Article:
EVERY time my youngest son comes home from school and tells me a new boy or girl has joined his class, my heart sinks a little.
I am not averse to him gaining a potential playmate, but the room he uses in a prefab hut detached from the main building is already heaving. I’ve lost track of the exact number it is currently required to accommodate, but his class has never had fewer than 27 pupils in it and now has more than 30.
Having seen similar numbers of children stream out of other rooms, I wasn’t surprised to discover the Scottish Government had failed to meet its targets on reducing class sizes. Last week, it emerged the average number of pupils in Primaries 1 to 3 is now 23.2, up from 22.7 in 2012 and 22.8 when the SNP came to power in 2007, although almost all P1s are now in classes of 25 or less – up from 33 per cent in 2006.
While these figures compare favourably to my son’s P5 class, they have to be set against early SNP pledges to reduce all P1-3 classes to 18 (a proposal it backed away from in 2009 on the grounds it was unattainable) and falling teacher numbers.
The government’s failure to deliver on its policy has been blamed on the cuts. This may be true in some areas, but the jam-packed East Renfrewshire classrooms have little to do with stretched budgets; they are caused by parental choice. With a reputation for producing good results, the local authority’s schools attract placement requests from pupils outside the catchment area and, unless the class involved has reached its legal limit of 33, they have little choice but to accept them.
Even if the money were available, there is no spare land on which to build new classrooms or to expand existing ones, so the extra pupils have to be packed into an already cramped environment. Furthermore, as each classroom fills up, the whole school starts to feel the strain, with children jostling for a space to play and lunch halls barely able to get everyone fed before the bell rings. Such schools are, it seems, victims of their own success.
There is a contradiction here; while aspirational parents who choose private schools cite smaller class sizes as one of their primary motivations, aspirational parents who choose popular state schools prioritise other factors, such as the quality of teaching and league table rankings, over basic numbers. They would rather their children attended a “good” school with large classes, than a “poor” one with small classes. Indeed, since the scale of demand could be seen as an indicator of quality, such parents may be particularly attracted to those schools which will find it most difficult to fit them in.
When the SNP reduced the legal limit for P1 classes to 25 in 2011, many parents were up in arms because it meant they were having placement requests turned down by their preferred school which was now oversubscribed and obliged to take catchment children first. As a result, some families were forced to choose between splitting siblings up or removing an older child from a school in which they were happy. Meanwhile, the Scottish Parent Teacher Council said there was no substantive evidence to suggest smaller class sizes would improve pupil outcomes.
This claim is borne out empirically. Since those schools whose classes regularly reach their legal limit as a result of their popularity continue to rank among the top performers in the country, large classes cannot be an automatic barrier to success. But academic research also suggests the SNP’s faith in smaller class sizes may be misplaced. It is logical to assume that the fewer children are in your child’s class, the better he or she will do. In smaller classes, individual children will get more one-to-one attention. Teachers will know them better and there will be less disruption to lessons. This is the theory peddled on the websites of independent schools. But studies suggest that while P1 children do better in an intimate setting, higher up the school, the importance of smaller class sizes may be superseded, or at least diluted, by other factors, such as the quality of the teaching, parental involvement and how well the curriculum is thought out and delivered.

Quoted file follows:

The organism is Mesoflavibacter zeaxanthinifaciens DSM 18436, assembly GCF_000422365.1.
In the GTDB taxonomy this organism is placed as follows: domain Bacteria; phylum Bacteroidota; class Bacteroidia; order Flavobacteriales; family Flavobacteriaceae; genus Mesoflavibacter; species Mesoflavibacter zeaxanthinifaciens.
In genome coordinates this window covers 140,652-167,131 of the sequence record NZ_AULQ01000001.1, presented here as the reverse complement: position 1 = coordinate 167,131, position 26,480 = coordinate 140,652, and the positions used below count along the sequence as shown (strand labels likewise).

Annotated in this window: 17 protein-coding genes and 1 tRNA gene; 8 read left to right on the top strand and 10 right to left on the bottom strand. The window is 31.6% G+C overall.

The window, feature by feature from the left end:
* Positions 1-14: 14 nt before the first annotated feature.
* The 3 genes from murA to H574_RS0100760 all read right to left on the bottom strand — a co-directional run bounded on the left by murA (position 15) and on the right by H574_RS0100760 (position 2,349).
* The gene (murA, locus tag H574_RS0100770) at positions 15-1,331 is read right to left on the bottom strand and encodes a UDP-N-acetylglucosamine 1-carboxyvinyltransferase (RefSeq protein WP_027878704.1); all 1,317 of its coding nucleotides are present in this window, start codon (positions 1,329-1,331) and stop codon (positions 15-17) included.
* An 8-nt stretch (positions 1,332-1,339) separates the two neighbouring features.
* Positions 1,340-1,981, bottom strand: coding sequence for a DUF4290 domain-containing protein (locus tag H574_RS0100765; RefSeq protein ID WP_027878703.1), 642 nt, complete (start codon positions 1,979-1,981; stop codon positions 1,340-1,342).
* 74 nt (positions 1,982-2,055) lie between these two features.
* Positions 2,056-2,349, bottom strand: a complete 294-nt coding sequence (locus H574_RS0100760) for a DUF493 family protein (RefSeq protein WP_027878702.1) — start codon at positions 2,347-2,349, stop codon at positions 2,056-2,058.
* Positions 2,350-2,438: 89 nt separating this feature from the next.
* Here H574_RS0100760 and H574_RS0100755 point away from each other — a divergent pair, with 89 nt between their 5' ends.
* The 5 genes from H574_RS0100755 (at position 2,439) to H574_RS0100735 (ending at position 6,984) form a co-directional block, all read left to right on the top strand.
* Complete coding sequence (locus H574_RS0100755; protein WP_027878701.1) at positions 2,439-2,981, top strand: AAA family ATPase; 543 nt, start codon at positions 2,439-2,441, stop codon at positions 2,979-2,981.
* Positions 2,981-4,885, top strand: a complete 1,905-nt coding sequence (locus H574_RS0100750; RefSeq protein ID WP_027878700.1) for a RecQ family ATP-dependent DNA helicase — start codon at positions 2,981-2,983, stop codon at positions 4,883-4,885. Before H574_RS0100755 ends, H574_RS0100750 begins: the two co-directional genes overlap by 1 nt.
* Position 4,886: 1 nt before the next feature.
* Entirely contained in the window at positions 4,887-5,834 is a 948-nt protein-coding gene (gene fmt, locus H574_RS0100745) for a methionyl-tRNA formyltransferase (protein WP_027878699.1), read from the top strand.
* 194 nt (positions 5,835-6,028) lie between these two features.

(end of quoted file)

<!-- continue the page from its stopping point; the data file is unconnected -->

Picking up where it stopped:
It has to be said, the findings of academic studies are contradictory, probably because there are so many variables in any given classroom it is difficult to compare like with like. Some suggest smaller class sizes may help low-achieving children, but most conclude there are better ways of raising grades than reducing the number of pupils. Research conducted by Durham University, for example, suggests quality feedback from teachers is more effective in improving performance than smaller classes, uniforms or homework.
The unions, naturally, back smaller classes which are easier to manage, produce less work for marking and require a greater number of personnel overall. But, while the Durham study found that once numbers fell below 20, teachers altered their approach, helping pupils learn more effectively, they concluded there was little to be gained from a reduction from 30 to 25.
I’d have to say I’d still rather my own children were in slightly smaller classes. With more than 30, it’s difficult to throw off the perception they may be overlooked. Yet my own experience suggests the amount of progress they make has far more to do with the personality and skills of their teacher than how many others they have to share him/her with.
Reducing class sizes is arguably the most expensive of all educational policies. Perhaps we should just accept that it is not attainable in the current climate and start looking at cheaper and more creative ways of enhancing our children’s education. «